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February 2021

Everything Everything: "I like it when people go, what the hell is this?"

Everything Everything have never been shy of a grand idea, and, with their new album 'Re-Animator', they're taking on human consciousness.
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Published: 11:20 am, September 07, 2020Words: Steven Loftin.
Everything Everything: "I like it when people go, what the hell is this?"

When it comes to long-standing Manchester art-rock faves Everything Everything, things are rarely simple. It takes around ten minutes for Dork's chat with frontman Jonathan Higgs to turn a bit 'existential'.

"To think that maybe some people aren't conscious in their lives, or they exist in a comatose state of lowered consciousness or heightened consciousness? That's really interesting," he ruminates.

Of course, this isn't an off-the-cuff rumination. The band's fifth outing was led, in part, by Jonathan's deep dive into hefty 1976 book The Origin of Consciousness in the Breakdown of the Bicameral Mind, by American researcher in psychology and all-round clever-clogs, Julian Jaynes.

Everything Everything aren't strangers to such bulky ideas, throughout their career they've given everything a go, distilling grand ideas of science and politics, into left-field guitar pop that will do all it can to dance around your expectation.

For their fifth outing, 'Re-Animator', the grand ideas are still there, but this time Jonathan is taking a step back from anything too politically charged, instead opting for the more universal and relatable "talking about the human experience."

"I'm a bit sick of the Western view of everything and the squabbles we have in the politics," he confesses. "It's around me all the time, and I'm bored of it. I've heard everyone's opinion on it so many times, I didn't feel like throwing my hat into the ring. I did it all before it happened. I don't care what you think about Brexit, I don't care about Trump, I don't care about all these things anymore. I just want to celebrate the good things."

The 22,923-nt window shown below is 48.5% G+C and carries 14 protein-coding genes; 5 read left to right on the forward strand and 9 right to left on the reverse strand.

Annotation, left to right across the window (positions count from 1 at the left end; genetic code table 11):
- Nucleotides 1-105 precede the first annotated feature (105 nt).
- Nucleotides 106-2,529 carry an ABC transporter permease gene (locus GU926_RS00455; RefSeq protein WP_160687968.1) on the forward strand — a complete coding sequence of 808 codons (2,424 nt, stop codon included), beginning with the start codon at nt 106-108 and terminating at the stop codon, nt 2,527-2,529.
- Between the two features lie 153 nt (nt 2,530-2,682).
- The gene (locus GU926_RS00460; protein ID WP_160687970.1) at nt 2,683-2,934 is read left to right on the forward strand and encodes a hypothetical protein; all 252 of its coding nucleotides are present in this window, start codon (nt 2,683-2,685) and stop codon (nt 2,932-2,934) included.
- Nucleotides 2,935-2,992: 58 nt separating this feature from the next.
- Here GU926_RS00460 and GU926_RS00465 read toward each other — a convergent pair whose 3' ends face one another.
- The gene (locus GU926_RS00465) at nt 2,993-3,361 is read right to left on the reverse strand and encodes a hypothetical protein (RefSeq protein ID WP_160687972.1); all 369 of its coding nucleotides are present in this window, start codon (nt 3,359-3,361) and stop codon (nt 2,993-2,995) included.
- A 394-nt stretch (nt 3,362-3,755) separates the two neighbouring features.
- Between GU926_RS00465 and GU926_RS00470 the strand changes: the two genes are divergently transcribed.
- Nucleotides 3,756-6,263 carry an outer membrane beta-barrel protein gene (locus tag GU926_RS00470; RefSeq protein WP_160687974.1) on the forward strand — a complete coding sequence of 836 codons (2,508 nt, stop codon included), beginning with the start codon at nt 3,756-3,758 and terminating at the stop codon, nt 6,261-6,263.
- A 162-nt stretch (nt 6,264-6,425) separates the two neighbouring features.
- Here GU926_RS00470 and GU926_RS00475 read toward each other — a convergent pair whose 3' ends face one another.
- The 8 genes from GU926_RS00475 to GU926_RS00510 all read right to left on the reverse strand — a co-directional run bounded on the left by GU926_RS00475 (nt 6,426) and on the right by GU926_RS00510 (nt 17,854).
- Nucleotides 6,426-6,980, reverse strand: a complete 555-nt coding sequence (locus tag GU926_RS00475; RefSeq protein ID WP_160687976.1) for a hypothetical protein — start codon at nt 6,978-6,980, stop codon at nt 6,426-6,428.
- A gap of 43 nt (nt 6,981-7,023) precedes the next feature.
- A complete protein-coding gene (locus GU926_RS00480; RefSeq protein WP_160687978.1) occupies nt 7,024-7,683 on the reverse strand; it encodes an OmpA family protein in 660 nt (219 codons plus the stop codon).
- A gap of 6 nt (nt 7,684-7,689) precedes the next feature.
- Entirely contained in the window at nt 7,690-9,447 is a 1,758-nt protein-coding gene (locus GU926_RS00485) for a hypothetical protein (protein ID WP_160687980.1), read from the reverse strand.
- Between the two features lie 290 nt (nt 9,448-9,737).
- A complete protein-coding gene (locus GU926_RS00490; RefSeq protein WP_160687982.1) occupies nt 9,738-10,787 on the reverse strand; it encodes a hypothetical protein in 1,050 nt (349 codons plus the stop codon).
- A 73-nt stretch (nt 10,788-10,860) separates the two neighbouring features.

This decision, while fuelled by the incessant stream of news and opinion, fact and fiction, is still littered with the knowledge that "you can't just do songs about that stuff and not expect people to go, 'What the hell are you talking about? This is not for music', or whatever."

"There's always a challenge to try and get lofty ideas into hook-laden pop songs," Jonathan continues. "To enjoy it without knowing all that stuff. The bicameral mind thing is quite complex and quite sciency and very un-pop music, but I think there's so much in it that was relatable to, you know, hearing a voice and calling it God. Or hearing a voice, and it's your own voice, and calling that God. Or you know, finding your inner inspiration or having a divided self. Sometimes feeling as though you don't know who you are, or you are contradictory, or you believe two things at once that can't possibly live together."

"The bicameral mind thing is quite complex and quite sciency and very un-pop music"
Jonathan Higgs

It's this essence that lives deep inside the sound of Everything Everything. They're all about juxtaposing the righteous with the arty - a pressure cooker of a creative space. Everything stems from an idea that speaks to Jonathan, in this case, "particularly the following a voice, following a path."

"Making your own path is quite a universal anxiety for people who don't, especially in these days where politics is so rampantly turned up. It's like, 'Oh if you don't follow this identity, then you must be that identity', and I think a lot of people, deep down, they don't feel like either. They feel a bit stretched, sort of on show; [like] they'll be revealed and exposed by their true feelings, and just go along with one that they're supposed to be part of, the tribe they're supposed to be part of, but they don't really believe it."

More rumination on the horizon, Jonathan ponders: "Is it better to be black or white, or is grey, okay? Sometimes you see people who're being grey in their arcs succeeding. It's just all questions, isn't it? I don't really like coming down on one side of it. I just like throwing the questions in the air.

"That theory I thought was really cool - the miracle of life and consciousness, and thinking about how we came to be, and what separates us from the animals or from being like living dead - it's hard, walking a tightrope, and if you start to think about it, you fail and fall off. So when you are doing it, you're actually going unconscious, and I think it's fascinating that we live so much of our lives in an unconscious state. And if we try to engage our brains, we suddenly fail. That's really interesting."